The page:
Another plus … without the CD/DVD drive and spinning hard drive, the Air uses less electricity – the MacBook had a 60 watt power cord and the Air has a 45 watt power cord – dividing watts by volts (110) tells us that the MacBook uses over half an amp of electricity and the Air uses .40, not a huge difference on the face of it, but when you factor in the inverter deterioration factor with the 12V batteries, it looks to me like it might mean the MacBook uses almost twice as much electricity.  I’m not an electrician, so I have no idea if this is real, but based on what I do know, it appears possible.

Another shot of the Pro vs Air.   Hope we made the right decision...

Another shot of the Pro vs Air. Hope we made the right decision…

Because the processor in the Air has to power less stuff, it can be smaller and still run faster.  Part of the “less stuff” means no CD/DVD drive – can I live without one?  But I haven’t used it in … years?  So if I need one I could always get a USB external CD/DVD drive.   I’m not certain if the Air any faster online, but it definitely turns on in a much shorter time frame than the MacBook.  And it loads programs much quicker.  So far I’m pleased with the choice.

We shall see if the “solid state technology”, less power draw, faster everything loading, no need for a fan to cool spinning parts proves to be worth the lack of hard drive space.   My external hard drive is trig size, so I’ll just need to be a big more conservative on keeping clutter off the laptop.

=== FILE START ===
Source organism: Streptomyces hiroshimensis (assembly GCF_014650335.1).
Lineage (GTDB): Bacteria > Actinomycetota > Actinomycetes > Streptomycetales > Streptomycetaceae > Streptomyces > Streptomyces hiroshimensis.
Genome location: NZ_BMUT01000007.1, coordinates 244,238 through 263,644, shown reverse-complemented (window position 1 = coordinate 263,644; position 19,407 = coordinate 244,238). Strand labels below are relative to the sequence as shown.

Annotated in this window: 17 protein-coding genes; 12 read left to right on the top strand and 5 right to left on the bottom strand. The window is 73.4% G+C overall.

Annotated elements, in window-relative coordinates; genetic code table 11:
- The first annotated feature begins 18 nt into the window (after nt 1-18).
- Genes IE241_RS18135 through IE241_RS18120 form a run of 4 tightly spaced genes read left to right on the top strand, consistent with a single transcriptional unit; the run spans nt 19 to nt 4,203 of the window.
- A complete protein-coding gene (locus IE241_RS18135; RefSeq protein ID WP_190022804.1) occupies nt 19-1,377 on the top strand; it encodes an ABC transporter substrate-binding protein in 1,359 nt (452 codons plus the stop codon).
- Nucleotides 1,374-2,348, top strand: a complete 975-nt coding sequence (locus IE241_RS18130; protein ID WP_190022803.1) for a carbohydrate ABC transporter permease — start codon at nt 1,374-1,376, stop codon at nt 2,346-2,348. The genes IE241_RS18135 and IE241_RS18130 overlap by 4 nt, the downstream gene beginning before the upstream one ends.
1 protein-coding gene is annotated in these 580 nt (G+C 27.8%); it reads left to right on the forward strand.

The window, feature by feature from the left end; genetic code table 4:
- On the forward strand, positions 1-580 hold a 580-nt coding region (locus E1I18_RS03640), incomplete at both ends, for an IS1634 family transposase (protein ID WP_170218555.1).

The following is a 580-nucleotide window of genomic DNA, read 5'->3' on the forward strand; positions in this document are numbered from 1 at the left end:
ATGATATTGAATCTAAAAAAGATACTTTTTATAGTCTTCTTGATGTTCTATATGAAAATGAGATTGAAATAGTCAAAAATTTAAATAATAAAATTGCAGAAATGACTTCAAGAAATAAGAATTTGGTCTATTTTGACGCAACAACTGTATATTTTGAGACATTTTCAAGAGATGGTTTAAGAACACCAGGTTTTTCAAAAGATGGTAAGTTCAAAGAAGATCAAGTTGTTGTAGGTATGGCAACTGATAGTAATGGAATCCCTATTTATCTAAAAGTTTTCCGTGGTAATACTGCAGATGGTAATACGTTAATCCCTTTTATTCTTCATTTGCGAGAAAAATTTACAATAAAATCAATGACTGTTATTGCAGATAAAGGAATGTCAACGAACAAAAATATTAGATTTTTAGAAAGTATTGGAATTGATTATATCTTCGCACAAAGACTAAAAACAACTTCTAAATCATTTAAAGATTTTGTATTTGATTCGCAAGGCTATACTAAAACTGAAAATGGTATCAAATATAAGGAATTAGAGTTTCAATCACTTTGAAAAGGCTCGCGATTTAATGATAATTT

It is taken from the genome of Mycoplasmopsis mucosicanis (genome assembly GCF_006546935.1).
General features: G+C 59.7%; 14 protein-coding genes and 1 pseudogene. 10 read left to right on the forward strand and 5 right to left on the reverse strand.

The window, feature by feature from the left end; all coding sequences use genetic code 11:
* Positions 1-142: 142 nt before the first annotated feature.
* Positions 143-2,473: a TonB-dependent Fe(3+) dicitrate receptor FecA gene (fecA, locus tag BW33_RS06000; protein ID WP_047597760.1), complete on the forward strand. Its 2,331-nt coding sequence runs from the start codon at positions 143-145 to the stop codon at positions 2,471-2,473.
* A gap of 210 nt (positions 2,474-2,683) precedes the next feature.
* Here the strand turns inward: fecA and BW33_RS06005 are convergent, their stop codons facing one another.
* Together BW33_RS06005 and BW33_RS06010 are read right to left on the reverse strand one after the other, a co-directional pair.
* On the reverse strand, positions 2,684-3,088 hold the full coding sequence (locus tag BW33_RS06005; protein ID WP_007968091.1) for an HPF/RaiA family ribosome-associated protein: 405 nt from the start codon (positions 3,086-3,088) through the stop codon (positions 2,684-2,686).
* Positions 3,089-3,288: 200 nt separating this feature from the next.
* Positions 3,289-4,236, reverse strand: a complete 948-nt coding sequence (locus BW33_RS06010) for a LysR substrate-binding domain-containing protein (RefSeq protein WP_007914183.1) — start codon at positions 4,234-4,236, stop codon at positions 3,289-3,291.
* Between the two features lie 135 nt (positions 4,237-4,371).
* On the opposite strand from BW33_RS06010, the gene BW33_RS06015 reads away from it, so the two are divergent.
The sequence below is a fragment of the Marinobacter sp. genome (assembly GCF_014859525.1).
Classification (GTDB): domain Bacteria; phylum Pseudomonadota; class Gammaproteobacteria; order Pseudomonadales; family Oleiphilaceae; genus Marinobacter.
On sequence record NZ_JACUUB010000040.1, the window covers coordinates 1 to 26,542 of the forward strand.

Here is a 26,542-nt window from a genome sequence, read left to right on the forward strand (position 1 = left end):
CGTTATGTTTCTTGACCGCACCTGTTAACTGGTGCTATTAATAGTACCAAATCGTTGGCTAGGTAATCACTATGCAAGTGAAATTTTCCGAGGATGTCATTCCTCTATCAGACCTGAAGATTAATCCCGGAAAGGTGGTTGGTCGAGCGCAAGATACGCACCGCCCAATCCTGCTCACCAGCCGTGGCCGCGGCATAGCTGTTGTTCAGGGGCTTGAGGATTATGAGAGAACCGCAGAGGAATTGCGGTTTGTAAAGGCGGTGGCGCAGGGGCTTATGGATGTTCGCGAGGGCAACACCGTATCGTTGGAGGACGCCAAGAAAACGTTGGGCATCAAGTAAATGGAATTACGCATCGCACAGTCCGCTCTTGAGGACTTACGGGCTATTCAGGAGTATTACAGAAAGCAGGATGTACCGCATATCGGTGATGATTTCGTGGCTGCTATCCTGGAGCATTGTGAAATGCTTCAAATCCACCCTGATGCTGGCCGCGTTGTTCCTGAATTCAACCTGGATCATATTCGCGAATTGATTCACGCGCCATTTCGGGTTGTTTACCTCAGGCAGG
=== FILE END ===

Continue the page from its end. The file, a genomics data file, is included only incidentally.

Anyone with experience with solid state technology aboard?  Please leave a comment and share.  Hopefully I didn’t make an expensive mistake!  🙁


  1. Steve Reade says:

    Hi ya, I’ve used my MacBook Air on deliveries with it running Open CPN constantly 24/7 with a USB connected GPS and I’ve powered it with a 12 volt charger. Sweet as… Lovely machine..

    • Great news, Steve! 12v charger? What charger do you have? I’d love to have a 12v charger, but the Apple store told me there wasn’t one. THANKS! Jan

  2. I love Macs and purchased a Macbookair-11″ just before we moved aboard last fall. Although I’ve never had a problem with a mac in 20 years of owning them, my new macbook air crashed its solid-state drive in November (after 3 months of use). The authorized Apple Service Center repairman (in La Paz, MX) told me that it was a fairly common problem with the macbook airs, so I don’t think it related to our sailing life. Hopefully Apple will have corrected the problem in yours. PS-doing Apple warranty work in a foreign land was not easy!